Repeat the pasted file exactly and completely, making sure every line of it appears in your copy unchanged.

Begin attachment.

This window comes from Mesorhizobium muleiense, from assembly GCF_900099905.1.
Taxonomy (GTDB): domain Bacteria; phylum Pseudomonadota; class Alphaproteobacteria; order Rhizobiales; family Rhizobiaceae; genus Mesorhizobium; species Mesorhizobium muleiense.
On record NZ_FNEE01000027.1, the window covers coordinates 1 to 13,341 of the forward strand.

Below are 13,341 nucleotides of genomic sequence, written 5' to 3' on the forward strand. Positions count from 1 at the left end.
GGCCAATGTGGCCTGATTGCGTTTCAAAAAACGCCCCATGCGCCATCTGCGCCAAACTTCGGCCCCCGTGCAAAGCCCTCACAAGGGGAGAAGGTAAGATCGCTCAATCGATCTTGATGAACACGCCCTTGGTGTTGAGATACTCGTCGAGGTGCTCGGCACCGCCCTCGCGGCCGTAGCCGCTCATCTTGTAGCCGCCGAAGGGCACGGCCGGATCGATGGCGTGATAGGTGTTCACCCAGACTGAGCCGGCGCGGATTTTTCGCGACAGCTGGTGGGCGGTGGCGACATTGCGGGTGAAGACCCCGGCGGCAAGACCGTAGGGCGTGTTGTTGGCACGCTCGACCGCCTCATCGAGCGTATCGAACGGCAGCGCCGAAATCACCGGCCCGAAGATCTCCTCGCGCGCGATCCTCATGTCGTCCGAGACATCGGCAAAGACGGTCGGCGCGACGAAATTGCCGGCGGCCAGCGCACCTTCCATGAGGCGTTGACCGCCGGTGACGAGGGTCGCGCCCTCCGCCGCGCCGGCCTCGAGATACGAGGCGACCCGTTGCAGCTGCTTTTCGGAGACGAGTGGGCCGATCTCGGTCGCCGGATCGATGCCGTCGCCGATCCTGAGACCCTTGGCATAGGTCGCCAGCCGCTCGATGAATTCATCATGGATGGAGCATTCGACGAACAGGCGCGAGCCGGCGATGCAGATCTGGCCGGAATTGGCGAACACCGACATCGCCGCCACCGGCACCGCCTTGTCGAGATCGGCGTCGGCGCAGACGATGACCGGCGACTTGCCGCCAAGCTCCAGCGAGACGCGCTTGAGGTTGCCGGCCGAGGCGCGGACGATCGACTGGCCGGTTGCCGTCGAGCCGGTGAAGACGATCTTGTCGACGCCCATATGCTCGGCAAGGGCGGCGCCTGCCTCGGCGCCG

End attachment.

This window comes from Mesorhizobium muleiense, from assembly GCF_900099905.1.
Taxonomy (GTDB): domain Bacteria; phylum Pseudomonadota; class Alphaproteobacteria; order Rhizobiales; family Rhizobiaceae; genus Mesorhizobium; species Mesorhizobium muleiense.
On record NZ_FNEE01000027.1, the window covers coordinates 1 to 13,341 of the forward strand.

Below are 13,341 nucleotides of genomic sequence, written 5' to 3' on the forward strand. Positions count from 1 at the left end.
GGCCAATGTGGCCTGATTGCGTTTCAAAAAACGCCCCATGCGCCATCTGCGCCAAACTTCGGCCCCCGTGCAAAGCCCTCACAAGGGGAGAAGGTAAGATCGCTCAATCGATCTTGATGAACACGCCCTTGGTGTTGAGATACTCGTCGAGGTGCTCGGCACCGCCCTCGCGGCCGTAGCCGCTCATCTTGTAGCCGCCGAAGGGCACGGCCGGATCGATGGCGTGATAGGTGTTCACCCAGACTGAGCCGGCGCGGATTTTTCGCGACAGCTGGTGGGCGGTGGCGACATTGCGGGTGAAGACCCCGGCGGCAAGACCGTAGGGCGTGTTGTTGGCACGCTCGACCGCCTCATCGAGCGTATCGAACGGCAGCGCCGAAATCACCGGCCCGAAGATCTCCTCGCGCGCGATCCTCATGTCGTCCGAGACATCGGCAAAGACGGTCGGCGCGACGAAATTGCCGGCGGCCAGCGCACCTTCCATGAGGCGTTGACCGCCGGTGACGAGGGTCGCGCCCTCCGCCGCGCCGGCCTCGAGATACGAGGCGACCCGTTGCAGCTGCTTTTCGGAGACGAGTGGGCCGATCTCGGTCGCCGGATCGATGCCGTCGCCGATCCTGAGACCCTTGGCATAGGTCGCCAGCCGCTCGATGAATTCATCATGGATGGAGCATTCGACGAACAGGCGCGAGCCGGCGATGCAGATCTGGCCGGAATTGGCGAACACCGACATCGCCGCCACCGGCACCGCCTTGTCGAGATCGGCGTCGGCGCAGACGATGACCGGCGACTTGCCGCCAAGCTCCAGCGAGACGCGCTTGAGGTTGCCGGCCGAGGCGCGGACGATCGACTGGCCGGTTGCCGTCGAGCCGGTGAAGACGATCTTGTCGACGCCCATATGCTCGGCAAGGGCGGCGCCTGCCTCGGCGCCG